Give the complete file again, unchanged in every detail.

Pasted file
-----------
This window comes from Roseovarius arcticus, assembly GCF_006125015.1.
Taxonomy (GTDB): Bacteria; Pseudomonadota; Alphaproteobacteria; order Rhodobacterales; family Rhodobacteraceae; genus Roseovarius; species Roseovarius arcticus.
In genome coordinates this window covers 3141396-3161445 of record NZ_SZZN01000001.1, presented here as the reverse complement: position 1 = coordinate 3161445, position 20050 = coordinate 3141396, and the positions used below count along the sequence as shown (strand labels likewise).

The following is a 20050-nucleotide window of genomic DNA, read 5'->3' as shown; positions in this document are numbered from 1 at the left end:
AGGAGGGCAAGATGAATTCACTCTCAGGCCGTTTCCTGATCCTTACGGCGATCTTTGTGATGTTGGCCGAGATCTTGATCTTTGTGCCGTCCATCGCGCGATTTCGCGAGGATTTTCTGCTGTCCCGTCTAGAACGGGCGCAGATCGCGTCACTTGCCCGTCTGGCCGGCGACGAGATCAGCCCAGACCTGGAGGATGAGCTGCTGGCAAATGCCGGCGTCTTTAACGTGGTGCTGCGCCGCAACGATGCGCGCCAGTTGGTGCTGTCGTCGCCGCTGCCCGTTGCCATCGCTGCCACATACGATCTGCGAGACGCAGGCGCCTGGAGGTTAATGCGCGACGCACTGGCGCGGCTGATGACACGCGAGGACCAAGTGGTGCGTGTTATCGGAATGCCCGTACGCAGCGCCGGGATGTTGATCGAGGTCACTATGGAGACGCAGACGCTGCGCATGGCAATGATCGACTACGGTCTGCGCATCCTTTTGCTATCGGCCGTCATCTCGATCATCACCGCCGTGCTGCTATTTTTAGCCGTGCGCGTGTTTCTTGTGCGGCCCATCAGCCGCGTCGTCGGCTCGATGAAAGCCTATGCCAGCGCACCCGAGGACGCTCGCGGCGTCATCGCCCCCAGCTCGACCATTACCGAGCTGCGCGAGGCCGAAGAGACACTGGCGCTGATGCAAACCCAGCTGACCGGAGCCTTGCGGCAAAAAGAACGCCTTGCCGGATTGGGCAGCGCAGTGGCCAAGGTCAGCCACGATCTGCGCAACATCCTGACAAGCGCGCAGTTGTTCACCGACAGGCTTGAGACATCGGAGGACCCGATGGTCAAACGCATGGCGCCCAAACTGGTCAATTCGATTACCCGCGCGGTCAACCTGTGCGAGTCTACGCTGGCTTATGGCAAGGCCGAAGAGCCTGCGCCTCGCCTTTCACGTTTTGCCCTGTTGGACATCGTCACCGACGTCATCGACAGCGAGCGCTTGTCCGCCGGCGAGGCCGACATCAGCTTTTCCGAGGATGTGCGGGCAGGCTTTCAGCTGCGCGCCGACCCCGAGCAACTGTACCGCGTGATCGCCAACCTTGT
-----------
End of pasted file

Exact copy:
This window comes from Roseovarius arcticus, assembly GCF_006125015.1.
Taxonomy (GTDB): Bacteria; Pseudomonadota; Alphaproteobacteria; order Rhodobacterales; family Rhodobacteraceae; genus Roseovarius; species Roseovarius arcticus.
In genome coordinates this window covers 3141396-3161445 of record NZ_SZZN01000001.1, presented here as the reverse complement: position 1 = coordinate 3161445, position 20050 = coordinate 3141396, and the positions used below count along the sequence as shown (strand labels likewise).

The following is a 20050-nucleotide window of genomic DNA, read 5'->3' as shown; positions in this document are numbered from 1 at the left end:
AGGAGGGCAAGATGAATTCACTCTCAGGCCGTTTCCTGATCCTTACGGCGATCTTTGTGATGTTGGCCGAGATCTTGATCTTTGTGCCGTCCATCGCGCGATTTCGCGAGGATTTTCTGCTGTCCCGTCTAGAACGGGCGCAGATCGCGTCACTTGCCCGTCTGGCCGGCGACGAGATCAGCCCAGACCTGGAGGATGAGCTGCTGGCAAATGCCGGCGTCTTTAACGTGGTGCTGCGCCGCAACGATGCGCGCCAGTTGGTGCTGTCGTCGCCGCTGCCCGTTGCCATCGCTGCCACATACGATCTGCGAGACGCAGGCGCCTGGAGGTTAATGCGCGACGCACTGGCGCGGCTGATGACACGCGAGGACCAAGTGGTGCGTGTTATCGGAATGCCCGTACGCAGCGCCGGGATGTTGATCGAGGTCACTATGGAGACGCAGACGCTGCGCATGGCAATGATCGACTACGGTCTGCGCATCCTTTTGCTATCGGCCGTCATCTCGATCATCACCGCCGTGCTGCTATTTTTAGCCGTGCGCGTGTTTCTTGTGCGGCCCATCAGCCGCGTCGTCGGCTCGATGAAAGCCTATGCCAGCGCACCCGAGGACGCTCGCGGCGTCATCGCCCCCAGCTCGACCATTACCGAGCTGCGCGAGGCCGAAGAGACACTGGCGCTGATGCAAACCCAGCTGACCGGAGCCTTGCGGCAAAAAGAACGCCTTGCCGGATTGGGCAGCGCAGTGGCCAAGGTCAGCCACGATCTGCGCAACATCCTGACAAGCGCGCAGTTGTTCACCGACAGGCTTGAGACATCGGAGGACCCGATGGTCAAACGCATGGCGCCCAAACTGGTCAATTCGATTACCCGCGCGGTCAACCTGTGCGAGTCTACGCTGGCTTATGGCAAGGCCGAAGAGCCTGCGCCTCGCCTTTCACGTTTTGCCCTGTTGGACATCGTCACCGACGTCATCGACAGCGAGCGCTTGTCCGCCGGCGAGGCCGACATCAGCTTTTCCGAGGATGTGCGGGCAGGCTTTCAGCTGCGCGCCGACCCCGAGCAACTGTACCGCGTGATCGCCAACCTTGT